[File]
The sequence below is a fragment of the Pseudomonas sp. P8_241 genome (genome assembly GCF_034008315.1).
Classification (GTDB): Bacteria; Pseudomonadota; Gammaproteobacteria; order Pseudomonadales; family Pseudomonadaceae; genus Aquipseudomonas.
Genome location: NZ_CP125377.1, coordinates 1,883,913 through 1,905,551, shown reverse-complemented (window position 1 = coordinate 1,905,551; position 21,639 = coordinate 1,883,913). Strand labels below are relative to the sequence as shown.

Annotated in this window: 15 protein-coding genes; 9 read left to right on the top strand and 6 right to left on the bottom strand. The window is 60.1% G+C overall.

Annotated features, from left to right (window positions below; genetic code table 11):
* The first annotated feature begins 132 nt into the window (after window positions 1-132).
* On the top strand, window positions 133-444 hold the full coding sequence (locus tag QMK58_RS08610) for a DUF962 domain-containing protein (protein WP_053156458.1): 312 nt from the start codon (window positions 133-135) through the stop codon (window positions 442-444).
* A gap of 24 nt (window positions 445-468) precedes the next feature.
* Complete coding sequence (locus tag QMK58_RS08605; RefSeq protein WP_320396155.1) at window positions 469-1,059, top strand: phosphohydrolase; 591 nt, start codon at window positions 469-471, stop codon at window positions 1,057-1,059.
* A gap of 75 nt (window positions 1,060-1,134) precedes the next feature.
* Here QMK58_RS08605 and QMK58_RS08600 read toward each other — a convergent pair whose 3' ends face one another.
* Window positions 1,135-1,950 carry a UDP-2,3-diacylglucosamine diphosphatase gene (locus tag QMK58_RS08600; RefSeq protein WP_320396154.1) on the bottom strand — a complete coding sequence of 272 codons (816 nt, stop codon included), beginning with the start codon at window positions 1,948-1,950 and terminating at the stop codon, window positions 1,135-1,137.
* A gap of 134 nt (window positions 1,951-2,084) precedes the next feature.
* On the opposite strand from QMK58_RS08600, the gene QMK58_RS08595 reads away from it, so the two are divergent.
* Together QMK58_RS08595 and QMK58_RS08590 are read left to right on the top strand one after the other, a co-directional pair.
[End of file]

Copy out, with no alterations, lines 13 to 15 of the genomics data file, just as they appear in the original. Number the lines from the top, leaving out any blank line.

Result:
* A gap of 134 nt (window positions 1,951-2,084) precedes the next feature.
* On the opposite strand from QMK58_RS08600, the gene QMK58_RS08595 reads away from it, so the two are divergent.
* Together QMK58_RS08595 and QMK58_RS08590 are read left to right on the top strand one after the other, a co-directional pair.